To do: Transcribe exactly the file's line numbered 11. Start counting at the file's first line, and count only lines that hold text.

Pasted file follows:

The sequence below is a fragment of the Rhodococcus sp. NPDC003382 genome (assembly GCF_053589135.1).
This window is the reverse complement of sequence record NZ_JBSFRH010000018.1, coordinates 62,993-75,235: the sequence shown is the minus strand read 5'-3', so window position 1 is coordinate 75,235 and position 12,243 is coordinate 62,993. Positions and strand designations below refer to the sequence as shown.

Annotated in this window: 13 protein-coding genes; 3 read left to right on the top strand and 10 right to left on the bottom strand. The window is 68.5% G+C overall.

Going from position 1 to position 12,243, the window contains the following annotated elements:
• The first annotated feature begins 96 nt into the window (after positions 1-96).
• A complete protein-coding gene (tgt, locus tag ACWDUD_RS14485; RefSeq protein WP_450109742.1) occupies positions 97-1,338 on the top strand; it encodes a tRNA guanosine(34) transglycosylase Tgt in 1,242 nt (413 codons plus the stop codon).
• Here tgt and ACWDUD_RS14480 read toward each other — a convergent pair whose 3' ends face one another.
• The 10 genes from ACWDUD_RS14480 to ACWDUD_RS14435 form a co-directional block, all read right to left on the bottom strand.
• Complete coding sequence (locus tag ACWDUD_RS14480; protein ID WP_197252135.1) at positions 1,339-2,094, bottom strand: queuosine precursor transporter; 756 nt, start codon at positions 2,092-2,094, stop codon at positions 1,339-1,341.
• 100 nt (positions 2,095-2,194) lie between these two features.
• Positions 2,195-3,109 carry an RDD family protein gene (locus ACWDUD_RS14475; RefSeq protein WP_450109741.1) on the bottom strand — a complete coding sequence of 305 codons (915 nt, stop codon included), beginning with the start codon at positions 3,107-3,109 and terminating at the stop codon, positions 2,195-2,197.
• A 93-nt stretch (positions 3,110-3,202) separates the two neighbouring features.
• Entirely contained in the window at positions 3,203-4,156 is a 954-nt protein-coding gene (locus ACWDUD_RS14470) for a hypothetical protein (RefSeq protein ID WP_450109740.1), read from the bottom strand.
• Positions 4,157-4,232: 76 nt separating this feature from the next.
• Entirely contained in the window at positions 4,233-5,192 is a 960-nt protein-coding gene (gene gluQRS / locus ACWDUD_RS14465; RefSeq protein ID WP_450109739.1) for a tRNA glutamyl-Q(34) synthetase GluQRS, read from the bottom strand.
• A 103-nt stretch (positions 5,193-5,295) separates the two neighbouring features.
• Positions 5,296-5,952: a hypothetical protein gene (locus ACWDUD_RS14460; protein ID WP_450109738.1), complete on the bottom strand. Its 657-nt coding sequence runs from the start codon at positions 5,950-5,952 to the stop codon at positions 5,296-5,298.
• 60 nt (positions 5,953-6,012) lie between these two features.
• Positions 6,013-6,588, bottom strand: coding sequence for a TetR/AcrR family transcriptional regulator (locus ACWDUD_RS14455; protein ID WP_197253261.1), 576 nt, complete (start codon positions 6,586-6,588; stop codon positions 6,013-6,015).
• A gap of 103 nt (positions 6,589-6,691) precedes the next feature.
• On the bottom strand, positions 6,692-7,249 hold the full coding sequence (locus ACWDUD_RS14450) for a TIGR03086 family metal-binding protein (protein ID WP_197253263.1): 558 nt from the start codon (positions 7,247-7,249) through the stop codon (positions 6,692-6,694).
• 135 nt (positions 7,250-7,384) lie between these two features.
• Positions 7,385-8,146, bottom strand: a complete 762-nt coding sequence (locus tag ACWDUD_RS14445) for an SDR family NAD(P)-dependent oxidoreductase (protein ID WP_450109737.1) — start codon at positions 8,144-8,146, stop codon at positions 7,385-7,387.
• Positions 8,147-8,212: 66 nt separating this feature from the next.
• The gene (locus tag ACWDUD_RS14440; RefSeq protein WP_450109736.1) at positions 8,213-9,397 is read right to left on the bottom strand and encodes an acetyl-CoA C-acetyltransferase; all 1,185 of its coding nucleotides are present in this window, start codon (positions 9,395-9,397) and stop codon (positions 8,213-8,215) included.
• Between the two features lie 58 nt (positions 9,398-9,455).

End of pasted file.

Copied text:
• Positions 2,195-3,109 carry an RDD family protein gene (locus ACWDUD_RS14475; RefSeq protein WP_450109741.1) on the bottom strand — a complete coding sequence of 305 codons (915 nt, stop codon included), beginning with the start codon at positions 3,107-3,109 and terminating at the stop codon, positions 2,195-2,197.